Some societies tolerate or encourage high levels of chickenpox infection among children to reduce rates of shingles among older adults. This tradeoff is unethical. The varicella zoster virus (VZV) causes both chickenpox and shingles. After people recover from chickenpox, VZV remains in their nerve cells. If their immune systems become unable to suppress the virus, they develop shingles. According to the Exogenous Boosting Hypothesis (EBH), a person’s ability to keep VZV suppressed can be ‘boosted’ through exposure to active chickenpox infections. (...)
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  20. Harming Children to Benefit Others: A Reply.Heidi Malm & Mark Christopher Navin - 2020 - American Journal of Bioethics 20 (12):W1-W6.
    We are pleased to have received such a varied set of commentaries on our target article, “Pox Parties for Grannies? Chickenpox, Exogenous Boosting, and Harmful Injustices,” and we are thankful for the opportunity to respond to some of them here. We regret that space limitations preclude us from responding to each. In what follows we will begin by addressing commentaries that expand the application of our arguments. We will then correct some seeming misunderstandings about our distinctions, arguments and thesis. We (...)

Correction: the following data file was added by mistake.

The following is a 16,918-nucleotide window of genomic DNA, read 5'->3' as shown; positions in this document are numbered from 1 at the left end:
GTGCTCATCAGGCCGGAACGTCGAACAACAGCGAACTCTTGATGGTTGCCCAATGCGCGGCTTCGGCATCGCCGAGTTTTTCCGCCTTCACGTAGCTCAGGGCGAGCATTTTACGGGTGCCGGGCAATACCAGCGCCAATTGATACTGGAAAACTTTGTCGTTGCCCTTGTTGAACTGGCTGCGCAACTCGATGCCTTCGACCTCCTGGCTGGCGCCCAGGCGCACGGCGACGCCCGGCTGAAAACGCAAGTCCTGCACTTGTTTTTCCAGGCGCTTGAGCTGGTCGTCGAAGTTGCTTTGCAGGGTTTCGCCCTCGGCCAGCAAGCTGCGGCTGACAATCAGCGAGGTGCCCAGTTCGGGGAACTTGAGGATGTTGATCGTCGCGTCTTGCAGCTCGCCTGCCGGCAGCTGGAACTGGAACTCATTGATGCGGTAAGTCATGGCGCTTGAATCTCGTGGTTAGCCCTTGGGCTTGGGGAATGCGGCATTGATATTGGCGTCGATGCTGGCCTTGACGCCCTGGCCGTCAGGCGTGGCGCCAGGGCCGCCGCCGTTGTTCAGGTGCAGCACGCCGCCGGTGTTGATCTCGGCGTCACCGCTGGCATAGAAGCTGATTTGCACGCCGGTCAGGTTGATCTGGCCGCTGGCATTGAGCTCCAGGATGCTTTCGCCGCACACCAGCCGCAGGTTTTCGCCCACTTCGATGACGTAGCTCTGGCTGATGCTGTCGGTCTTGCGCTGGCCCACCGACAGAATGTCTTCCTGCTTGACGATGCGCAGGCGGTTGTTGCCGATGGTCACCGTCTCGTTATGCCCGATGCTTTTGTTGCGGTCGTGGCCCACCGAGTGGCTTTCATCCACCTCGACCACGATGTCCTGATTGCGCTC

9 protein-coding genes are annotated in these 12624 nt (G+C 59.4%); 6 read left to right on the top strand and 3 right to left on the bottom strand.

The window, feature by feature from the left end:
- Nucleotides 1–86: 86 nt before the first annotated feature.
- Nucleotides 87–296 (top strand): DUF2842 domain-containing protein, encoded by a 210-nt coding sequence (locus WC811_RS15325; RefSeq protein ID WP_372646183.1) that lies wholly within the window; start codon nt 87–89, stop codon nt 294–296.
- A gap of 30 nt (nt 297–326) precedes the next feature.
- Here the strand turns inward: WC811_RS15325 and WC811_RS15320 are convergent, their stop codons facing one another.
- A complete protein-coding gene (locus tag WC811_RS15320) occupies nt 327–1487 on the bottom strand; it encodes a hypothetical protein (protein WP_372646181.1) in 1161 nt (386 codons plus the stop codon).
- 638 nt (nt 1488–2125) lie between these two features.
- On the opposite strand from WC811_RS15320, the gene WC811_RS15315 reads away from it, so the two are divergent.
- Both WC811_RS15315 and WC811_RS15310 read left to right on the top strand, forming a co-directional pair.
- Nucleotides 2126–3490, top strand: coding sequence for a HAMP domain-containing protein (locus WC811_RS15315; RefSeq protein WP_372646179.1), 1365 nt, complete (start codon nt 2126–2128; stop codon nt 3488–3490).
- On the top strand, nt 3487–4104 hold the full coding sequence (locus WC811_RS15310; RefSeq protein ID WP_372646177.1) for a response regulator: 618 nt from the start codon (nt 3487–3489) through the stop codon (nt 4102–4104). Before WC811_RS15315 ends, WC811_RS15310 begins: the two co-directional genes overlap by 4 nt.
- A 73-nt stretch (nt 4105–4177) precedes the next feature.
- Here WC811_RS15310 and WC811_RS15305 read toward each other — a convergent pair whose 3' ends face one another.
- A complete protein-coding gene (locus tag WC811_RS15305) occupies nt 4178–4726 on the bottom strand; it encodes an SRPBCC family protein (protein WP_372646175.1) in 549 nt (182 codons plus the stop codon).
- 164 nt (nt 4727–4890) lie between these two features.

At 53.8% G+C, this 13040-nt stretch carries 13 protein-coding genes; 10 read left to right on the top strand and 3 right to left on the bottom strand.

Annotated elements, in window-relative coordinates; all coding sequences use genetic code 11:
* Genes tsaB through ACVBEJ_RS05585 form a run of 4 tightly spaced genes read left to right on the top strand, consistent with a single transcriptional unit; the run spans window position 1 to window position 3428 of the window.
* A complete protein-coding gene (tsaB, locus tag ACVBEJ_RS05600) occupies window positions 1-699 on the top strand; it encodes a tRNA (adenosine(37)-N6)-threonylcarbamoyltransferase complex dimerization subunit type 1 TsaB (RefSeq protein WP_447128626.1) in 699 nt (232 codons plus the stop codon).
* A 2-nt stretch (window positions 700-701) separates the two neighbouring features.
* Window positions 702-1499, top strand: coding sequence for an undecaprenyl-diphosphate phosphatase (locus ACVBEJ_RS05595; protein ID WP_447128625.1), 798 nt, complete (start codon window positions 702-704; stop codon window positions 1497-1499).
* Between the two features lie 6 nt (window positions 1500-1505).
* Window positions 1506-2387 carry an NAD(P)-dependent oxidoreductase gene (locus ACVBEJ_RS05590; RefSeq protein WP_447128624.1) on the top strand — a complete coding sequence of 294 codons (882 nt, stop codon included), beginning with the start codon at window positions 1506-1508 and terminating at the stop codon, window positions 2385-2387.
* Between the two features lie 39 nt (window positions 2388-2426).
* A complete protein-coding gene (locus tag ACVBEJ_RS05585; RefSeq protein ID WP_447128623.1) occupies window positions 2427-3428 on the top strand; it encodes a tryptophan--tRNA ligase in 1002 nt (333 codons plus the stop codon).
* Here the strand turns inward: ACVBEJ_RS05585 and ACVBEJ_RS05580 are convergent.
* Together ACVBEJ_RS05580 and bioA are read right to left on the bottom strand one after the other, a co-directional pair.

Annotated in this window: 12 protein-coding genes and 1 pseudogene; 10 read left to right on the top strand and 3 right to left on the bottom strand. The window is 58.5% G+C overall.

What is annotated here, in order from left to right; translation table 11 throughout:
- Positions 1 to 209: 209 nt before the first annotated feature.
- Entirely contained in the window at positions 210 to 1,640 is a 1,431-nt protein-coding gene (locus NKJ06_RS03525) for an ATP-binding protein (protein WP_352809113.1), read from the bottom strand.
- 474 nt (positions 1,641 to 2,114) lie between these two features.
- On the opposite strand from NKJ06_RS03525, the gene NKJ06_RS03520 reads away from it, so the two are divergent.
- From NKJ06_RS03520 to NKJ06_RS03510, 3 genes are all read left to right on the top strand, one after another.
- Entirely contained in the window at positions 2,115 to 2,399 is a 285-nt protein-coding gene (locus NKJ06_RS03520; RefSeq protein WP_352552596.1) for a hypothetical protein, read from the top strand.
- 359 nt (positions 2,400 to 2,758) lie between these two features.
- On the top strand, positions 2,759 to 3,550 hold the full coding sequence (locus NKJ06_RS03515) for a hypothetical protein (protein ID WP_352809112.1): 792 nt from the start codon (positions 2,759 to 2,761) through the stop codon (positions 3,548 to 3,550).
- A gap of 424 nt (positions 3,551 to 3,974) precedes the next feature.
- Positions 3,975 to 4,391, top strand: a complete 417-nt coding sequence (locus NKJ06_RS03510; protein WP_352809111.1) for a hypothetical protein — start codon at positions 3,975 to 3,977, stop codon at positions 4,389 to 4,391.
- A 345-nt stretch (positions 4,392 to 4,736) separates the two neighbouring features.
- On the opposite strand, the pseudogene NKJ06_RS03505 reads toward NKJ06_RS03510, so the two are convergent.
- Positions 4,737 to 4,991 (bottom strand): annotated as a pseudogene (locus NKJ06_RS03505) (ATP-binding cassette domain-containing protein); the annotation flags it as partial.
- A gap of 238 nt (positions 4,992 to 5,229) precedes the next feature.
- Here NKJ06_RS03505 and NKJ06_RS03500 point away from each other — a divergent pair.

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  21. Ethical Dimensions of the Global Burden of Disease.Christopher J. L. Murray & S. Andrew Schroeder - 2020 - In Nir Eyal, Samia Hurst, Christopher J. L. Murray, S. Andrew Schroeder & Daniel Wikler (eds.), Measuring the Global Burden of Disease: Philosophical Dimensions. New York, NY, USA: pp. 24-47.
    This chapter suggests that descriptive epidemiological studies like the Global Burden of Disease Study can usefully be divided into four tasks: describing individuals’ health states over time, assessing their health states under a range of counterfactual scenarios, summarizing the information collected, and then packaging it for presentation. The authors show that each of these tasks raises important and challenging ethical questions. They comment on some of the philosophical issues involved in measuring health states, attributing causes to health outcomes, choosing the (...)
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  22. Healthy Nails Versus Long Lives: An Analysis of a Dutch Priority Setting Proposal.Alex Voorhoeve - 2020 - In Nir Eyal, Samia A. Hurst, Christopher Murray, S. Andrew Schroeder & Daniel Wikler (eds.), Measuring the Global Burden of Disease: Philosophical Dimensions. New York, NY, USA: pp. 273-292.
    How should governments balance saving people from very large individual disease burdens (such as an early death) against saving them from middling burdens (such as erectile dysfunction) and minor burdens (such as nail fungus)? This chapter considers this question through an analysis of a priority-setting proposal in the Netherlands, on which avoiding a multitude of middling burdens takes priority over saving one person from early death, but no number of very small burdens can take priority over avoiding one death. It (...)
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  23. Setting Priorities Fairly in Response to Covid-19: Identifying Overlapping Consensus and Reasonable Disagreement.David Wasserman, Govind Persad & Joseph Millum - 2020 - Journal of Law and the Biosciences 1:doi:10.1093/jlb/lsaa044.